Across the silicon valley is Cisco. 2015 had been a very good year to Cisco. The sales of its UCS blade servers has propelled Cisco into becoming 4th largest server vendor. Though Cisco, along with EMC created VCE - which is a market leader in converged infrastructure, Cisco faces severe head winds in its core business. Adding to the business challenge, Cisco exited VCE business venture and EMC is being bought over by DELL. The Flexpod product line is also seeing strong head winds by new types of hyper converged infrastructure - Nutanix, Simiplivity and others.

At this juncture, it makes business sense for Cisco to buy a storage vendor will add teeth to its UCS server business and compete aggressively in converged infrastructure markets. With NetApp buying SolidFire - an all Flash storage vendor can help Cisco position UCS better in market.

Cisco is also at cross roads

In 2016, Cisco will have to decide if it wants to remain as an equipment provider or become a Cloud Service provider and remain as center of IT world.

For a long time, Cisco has served as a bell weather for the IT industry. Cisco provided the key networking devices which enabled the Internet and eCommerce world.

Now, with Cloud Service providers such as AWS, Microsoft Azure, Google etc., - the need to build enterprise scale data centers is becoming less important. Many companies are embracing  cloud service providers for all their IT infrastructure and are not building data centers. To Cisco's discomfort, the leading cloud service providers are not buying Cisco gear!

The cloud service providers are fundamentally challenging Cisco's business model.

So the question is: Should Cisco buy NetApp?

Cisco can buy a storage vendor and integrate its UCS with a data storage & its ACI enabled Nexus range of switches. This will enable Cisco to offer end-to-end solution for datacenters.

In my opinion, (its my opinion and it in no way reflects EMC's opinion) Cisco must buy a storage vendor - but not a standalone pure storage vendor like NetApp. Buying NetApp would be a retrograde move in terms of technology, as it does not give any technological benefit to Cisco. Just doing an integration between UCS servers and NetApp storage system does not add value to its customers.

Instead, Cisco should look ahead and buy companies that can truly add technological advantage to its servers. Cisco did buy Whiptail - a server flash storage vendor, but the integration did not go well.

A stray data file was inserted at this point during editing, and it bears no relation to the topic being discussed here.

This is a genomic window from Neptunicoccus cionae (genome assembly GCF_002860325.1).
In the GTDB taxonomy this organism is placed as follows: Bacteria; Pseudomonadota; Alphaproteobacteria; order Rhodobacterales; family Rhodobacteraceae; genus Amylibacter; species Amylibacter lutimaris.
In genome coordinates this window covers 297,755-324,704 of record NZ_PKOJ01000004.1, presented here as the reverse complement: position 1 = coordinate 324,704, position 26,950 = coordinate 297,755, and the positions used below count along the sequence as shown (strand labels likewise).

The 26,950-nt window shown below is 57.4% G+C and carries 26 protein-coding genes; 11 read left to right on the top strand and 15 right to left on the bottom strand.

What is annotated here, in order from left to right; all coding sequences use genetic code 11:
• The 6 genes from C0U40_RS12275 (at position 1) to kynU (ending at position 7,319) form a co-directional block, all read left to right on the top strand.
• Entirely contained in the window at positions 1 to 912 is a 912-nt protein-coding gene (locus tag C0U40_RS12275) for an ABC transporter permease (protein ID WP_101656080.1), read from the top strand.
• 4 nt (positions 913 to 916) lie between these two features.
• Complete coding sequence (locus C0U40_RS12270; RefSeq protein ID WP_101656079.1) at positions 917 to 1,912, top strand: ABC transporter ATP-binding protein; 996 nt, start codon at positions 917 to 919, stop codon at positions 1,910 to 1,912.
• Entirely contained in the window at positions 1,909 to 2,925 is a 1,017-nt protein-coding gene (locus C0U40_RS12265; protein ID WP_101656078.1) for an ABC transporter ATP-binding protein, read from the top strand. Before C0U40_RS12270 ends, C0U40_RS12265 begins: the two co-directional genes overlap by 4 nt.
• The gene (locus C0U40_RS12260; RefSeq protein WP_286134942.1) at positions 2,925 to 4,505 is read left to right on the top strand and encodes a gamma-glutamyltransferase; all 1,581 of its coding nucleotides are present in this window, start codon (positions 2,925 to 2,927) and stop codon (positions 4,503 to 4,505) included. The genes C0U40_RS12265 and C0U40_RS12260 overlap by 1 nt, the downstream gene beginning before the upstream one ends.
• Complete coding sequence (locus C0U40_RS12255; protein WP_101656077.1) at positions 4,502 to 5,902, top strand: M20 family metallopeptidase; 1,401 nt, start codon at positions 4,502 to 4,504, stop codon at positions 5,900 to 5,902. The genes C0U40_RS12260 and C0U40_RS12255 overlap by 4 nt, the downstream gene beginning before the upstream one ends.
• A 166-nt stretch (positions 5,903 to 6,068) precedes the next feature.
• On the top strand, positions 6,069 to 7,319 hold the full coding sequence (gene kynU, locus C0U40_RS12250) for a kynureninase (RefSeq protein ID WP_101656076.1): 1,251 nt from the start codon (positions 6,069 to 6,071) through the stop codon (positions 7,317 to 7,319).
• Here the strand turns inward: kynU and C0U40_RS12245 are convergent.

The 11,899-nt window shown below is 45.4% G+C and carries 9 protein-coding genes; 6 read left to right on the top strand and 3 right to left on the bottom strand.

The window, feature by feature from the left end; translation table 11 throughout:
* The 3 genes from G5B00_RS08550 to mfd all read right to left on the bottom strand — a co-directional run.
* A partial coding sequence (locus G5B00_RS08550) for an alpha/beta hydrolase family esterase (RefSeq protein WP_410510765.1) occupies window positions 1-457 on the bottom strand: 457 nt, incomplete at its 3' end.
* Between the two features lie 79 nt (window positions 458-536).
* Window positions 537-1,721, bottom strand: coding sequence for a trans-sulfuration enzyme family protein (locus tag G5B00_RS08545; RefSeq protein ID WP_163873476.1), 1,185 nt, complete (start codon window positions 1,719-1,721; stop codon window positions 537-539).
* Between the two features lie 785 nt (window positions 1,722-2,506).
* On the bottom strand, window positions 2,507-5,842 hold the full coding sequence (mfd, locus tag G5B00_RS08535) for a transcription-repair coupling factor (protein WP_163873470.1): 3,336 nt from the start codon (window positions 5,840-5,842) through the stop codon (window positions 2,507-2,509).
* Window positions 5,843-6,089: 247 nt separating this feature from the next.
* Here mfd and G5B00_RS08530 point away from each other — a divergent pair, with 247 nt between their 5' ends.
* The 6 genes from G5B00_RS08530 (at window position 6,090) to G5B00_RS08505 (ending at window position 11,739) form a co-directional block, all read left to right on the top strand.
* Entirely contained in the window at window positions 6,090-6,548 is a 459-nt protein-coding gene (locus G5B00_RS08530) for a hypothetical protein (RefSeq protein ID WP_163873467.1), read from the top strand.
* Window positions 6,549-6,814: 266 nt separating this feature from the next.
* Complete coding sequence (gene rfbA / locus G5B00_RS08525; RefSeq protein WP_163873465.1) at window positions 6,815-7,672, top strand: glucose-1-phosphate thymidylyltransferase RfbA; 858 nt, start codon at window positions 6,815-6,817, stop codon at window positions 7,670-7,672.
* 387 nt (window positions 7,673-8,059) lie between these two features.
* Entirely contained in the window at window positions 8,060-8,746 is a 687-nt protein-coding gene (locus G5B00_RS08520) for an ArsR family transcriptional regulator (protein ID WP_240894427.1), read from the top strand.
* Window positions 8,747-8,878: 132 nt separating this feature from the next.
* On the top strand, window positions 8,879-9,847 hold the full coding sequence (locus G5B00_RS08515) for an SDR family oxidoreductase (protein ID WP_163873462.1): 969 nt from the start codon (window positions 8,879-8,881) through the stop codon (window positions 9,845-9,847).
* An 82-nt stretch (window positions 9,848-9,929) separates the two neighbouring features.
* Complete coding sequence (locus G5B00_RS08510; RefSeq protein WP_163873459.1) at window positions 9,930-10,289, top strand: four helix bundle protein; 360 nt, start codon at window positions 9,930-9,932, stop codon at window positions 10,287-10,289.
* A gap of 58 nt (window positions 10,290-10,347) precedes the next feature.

Ideally, Cisco should buyout new technology company which can provide:

1. Ultra Fast Server Flash Storage, which will make its servers blazing fast.
2. OpenStack distribution for server virtulization and server attached commodity storage
3. Hadoop & BigData tools company which can run on UCS+FlashStorage+OpenStack
4. Cloud Service Provider

NetApp does not bring any new technology to Cisco's armory. Cisco currently gets the same technology from NetApp via partnerships.

So, Cisco should look at acquiring new & emerging technology companies that can help redefine UCS Servers as a hyper converged infrastructure. Something like ScaleIO or Nutanix - but can do more than just storage.

Historically, Cisco has been very good at buying technology companies which are developing new, promising technologies and nurturing them into major sellers. For example, UCS, Nexus, ACI, Meraki - were all in startup phase when Cisco acquired them.

Cisco needs to choose if it wants to remain as a major vendor of enterprise IT. And if Cisco wants to remain as a major vendor of enterprise IT, it must become a cloud service provider.

Finally, My Answer

Buying NetApp will be a good financial decision. NetApp can generate far more cash than its current net worth. So from a pure financial transaction point of view, buying NetApp will add financial value to Cisco's shareholders.

From technology point of view, buying NetApp is like buying 2000 model car in 2016! NetApp does not give Cisco any technological advantage and will not help Cisco transform its equipment business. Acquiring a older technology and spending time/energy to integrate it with it business will not help Cisco build a new generation technology.

In short, Cisco can buy NetApp for the financial value - but not for the technology. Ideally, if Cisco buys NetApp, Cisco must continue to run NetApp as a separate business entity and not merge it with its core server or network business.